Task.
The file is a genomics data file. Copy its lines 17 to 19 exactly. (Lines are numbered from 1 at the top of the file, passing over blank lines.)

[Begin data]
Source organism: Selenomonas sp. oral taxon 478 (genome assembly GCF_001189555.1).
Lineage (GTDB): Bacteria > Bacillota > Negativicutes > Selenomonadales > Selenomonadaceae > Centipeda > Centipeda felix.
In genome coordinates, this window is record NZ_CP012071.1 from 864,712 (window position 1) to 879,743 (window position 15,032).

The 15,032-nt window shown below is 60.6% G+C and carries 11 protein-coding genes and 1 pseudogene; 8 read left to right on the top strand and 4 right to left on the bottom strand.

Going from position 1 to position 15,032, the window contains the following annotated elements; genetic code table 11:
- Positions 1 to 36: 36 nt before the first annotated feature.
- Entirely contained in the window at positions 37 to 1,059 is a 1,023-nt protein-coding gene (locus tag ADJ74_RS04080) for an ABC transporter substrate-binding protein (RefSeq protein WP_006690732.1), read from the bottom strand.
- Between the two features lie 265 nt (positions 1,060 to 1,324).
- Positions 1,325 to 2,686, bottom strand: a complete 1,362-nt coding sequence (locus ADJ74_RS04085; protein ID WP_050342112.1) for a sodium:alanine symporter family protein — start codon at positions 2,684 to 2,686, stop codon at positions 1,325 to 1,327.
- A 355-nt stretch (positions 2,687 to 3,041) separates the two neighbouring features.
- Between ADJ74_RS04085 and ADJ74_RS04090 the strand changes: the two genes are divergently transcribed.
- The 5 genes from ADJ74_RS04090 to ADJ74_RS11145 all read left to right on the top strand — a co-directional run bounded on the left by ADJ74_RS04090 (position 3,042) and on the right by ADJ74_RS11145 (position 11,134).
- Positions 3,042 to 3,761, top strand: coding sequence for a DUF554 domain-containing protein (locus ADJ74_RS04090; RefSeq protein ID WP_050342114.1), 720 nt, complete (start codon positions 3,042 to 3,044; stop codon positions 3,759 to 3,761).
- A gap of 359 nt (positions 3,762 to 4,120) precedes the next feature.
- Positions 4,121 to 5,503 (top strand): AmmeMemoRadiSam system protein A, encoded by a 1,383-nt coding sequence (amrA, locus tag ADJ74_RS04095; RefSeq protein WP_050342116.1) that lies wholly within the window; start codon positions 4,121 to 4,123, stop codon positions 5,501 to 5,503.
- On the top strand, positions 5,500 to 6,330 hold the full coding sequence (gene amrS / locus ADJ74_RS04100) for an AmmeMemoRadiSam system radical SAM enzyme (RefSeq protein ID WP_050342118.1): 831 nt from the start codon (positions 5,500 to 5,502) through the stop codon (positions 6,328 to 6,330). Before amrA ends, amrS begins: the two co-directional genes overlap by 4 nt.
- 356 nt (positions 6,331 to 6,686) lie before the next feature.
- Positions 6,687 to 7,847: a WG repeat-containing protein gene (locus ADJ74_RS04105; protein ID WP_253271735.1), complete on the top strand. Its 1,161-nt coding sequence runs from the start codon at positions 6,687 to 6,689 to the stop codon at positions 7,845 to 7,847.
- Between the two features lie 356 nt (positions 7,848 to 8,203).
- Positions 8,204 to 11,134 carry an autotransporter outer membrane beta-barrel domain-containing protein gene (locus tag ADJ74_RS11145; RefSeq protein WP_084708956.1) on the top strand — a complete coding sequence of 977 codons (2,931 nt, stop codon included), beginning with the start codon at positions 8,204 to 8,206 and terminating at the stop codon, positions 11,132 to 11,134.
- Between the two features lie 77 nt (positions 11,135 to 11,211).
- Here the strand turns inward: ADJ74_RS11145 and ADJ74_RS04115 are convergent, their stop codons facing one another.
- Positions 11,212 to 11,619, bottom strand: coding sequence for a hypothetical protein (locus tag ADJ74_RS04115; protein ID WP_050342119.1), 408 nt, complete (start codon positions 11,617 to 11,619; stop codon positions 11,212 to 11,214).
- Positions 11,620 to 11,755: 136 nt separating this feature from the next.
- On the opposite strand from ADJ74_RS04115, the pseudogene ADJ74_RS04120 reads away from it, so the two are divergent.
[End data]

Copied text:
- 356 nt (positions 6,331 to 6,686) lie before the next feature.
- Positions 6,687 to 7,847: a WG repeat-containing protein gene (locus ADJ74_RS04105; protein ID WP_253271735.1), complete on the top strand. Its 1,161-nt coding sequence runs from the start codon at positions 6,687 to 6,689 to the stop codon at positions 7,845 to 7,847.
- Between the two features lie 356 nt (positions 7,848 to 8,203).